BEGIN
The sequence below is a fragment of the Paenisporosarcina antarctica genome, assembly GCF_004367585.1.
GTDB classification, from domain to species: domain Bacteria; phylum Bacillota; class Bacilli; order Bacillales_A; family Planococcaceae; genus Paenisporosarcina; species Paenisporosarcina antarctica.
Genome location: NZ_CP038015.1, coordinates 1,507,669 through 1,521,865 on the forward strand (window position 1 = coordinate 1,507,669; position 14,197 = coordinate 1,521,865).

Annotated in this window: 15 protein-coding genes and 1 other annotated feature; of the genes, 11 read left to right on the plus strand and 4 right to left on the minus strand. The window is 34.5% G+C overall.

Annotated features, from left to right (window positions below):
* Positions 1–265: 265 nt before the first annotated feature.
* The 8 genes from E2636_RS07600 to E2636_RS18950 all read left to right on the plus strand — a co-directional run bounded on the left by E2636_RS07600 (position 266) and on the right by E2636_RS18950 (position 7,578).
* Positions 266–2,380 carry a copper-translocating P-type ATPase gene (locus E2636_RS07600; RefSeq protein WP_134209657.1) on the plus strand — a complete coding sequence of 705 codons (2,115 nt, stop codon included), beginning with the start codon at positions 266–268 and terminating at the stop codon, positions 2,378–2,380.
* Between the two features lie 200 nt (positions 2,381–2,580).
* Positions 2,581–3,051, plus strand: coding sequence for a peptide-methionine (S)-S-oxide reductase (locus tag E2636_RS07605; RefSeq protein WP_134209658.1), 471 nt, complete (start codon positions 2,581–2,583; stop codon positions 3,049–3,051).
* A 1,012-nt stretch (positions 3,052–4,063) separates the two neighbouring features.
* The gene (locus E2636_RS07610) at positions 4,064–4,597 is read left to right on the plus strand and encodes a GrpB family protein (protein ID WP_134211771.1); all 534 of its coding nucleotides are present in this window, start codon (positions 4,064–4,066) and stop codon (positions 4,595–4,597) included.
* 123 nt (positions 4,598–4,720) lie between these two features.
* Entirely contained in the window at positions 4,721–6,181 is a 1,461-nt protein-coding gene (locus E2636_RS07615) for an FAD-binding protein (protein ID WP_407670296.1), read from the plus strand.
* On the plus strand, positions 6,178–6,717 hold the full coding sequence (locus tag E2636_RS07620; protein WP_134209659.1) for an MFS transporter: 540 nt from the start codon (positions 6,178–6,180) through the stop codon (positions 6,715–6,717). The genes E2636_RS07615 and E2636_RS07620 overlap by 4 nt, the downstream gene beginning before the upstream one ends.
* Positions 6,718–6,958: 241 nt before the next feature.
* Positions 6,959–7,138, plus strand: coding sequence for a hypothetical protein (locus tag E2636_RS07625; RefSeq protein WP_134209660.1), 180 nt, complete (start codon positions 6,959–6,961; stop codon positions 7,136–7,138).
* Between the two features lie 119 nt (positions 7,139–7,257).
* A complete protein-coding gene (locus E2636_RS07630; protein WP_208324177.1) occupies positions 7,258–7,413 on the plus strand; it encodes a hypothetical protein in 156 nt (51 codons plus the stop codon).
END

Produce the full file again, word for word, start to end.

The sequence below is a fragment of the Paenisporosarcina antarctica genome, assembly GCF_004367585.1.
GTDB classification, from domain to species: domain Bacteria; phylum Bacillota; class Bacilli; order Bacillales_A; family Planococcaceae; genus Paenisporosarcina; species Paenisporosarcina antarctica.
Genome location: NZ_CP038015.1, coordinates 1,507,669 through 1,521,865 on the forward strand (window position 1 = coordinate 1,507,669; position 14,197 = coordinate 1,521,865).

Annotated in this window: 15 protein-coding genes and 1 other annotated feature; of the genes, 11 read left to right on the plus strand and 4 right to left on the minus strand. The window is 34.5% G+C overall.

Annotated features, from left to right (window positions below):
* Positions 1–265: 265 nt before the first annotated feature.
* The 8 genes from E2636_RS07600 to E2636_RS18950 all read left to right on the plus strand — a co-directional run bounded on the left by E2636_RS07600 (position 266) and on the right by E2636_RS18950 (position 7,578).
* Positions 266–2,380 carry a copper-translocating P-type ATPase gene (locus E2636_RS07600; RefSeq protein WP_134209657.1) on the plus strand — a complete coding sequence of 705 codons (2,115 nt, stop codon included), beginning with the start codon at positions 266–268 and terminating at the stop codon, positions 2,378–2,380.
* Between the two features lie 200 nt (positions 2,381–2,580).
* Positions 2,581–3,051, plus strand: coding sequence for a peptide-methionine (S)-S-oxide reductase (locus tag E2636_RS07605; RefSeq protein WP_134209658.1), 471 nt, complete (start codon positions 2,581–2,583; stop codon positions 3,049–3,051).
* A 1,012-nt stretch (positions 3,052–4,063) separates the two neighbouring features.
* The gene (locus E2636_RS07610) at positions 4,064–4,597 is read left to right on the plus strand and encodes a GrpB family protein (protein ID WP_134211771.1); all 534 of its coding nucleotides are present in this window, start codon (positions 4,064–4,066) and stop codon (positions 4,595–4,597) included.
* 123 nt (positions 4,598–4,720) lie between these two features.
* Entirely contained in the window at positions 4,721–6,181 is a 1,461-nt protein-coding gene (locus E2636_RS07615) for an FAD-binding protein (protein ID WP_407670296.1), read from the plus strand.
* On the plus strand, positions 6,178–6,717 hold the full coding sequence (locus tag E2636_RS07620; protein WP_134209659.1) for an MFS transporter: 540 nt from the start codon (positions 6,178–6,180) through the stop codon (positions 6,715–6,717). The genes E2636_RS07615 and E2636_RS07620 overlap by 4 nt, the downstream gene beginning before the upstream one ends.
* Positions 6,718–6,958: 241 nt before the next feature.
* Positions 6,959–7,138, plus strand: coding sequence for a hypothetical protein (locus tag E2636_RS07625; RefSeq protein WP_134209660.1), 180 nt, complete (start codon positions 6,959–6,961; stop codon positions 7,136–7,138).
* Between the two features lie 119 nt (positions 7,139–7,257).
* A complete protein-coding gene (locus E2636_RS07630; protein WP_208324177.1) occupies positions 7,258–7,413 on the plus strand; it encodes a hypothetical protein in 156 nt (51 codons plus the stop codon).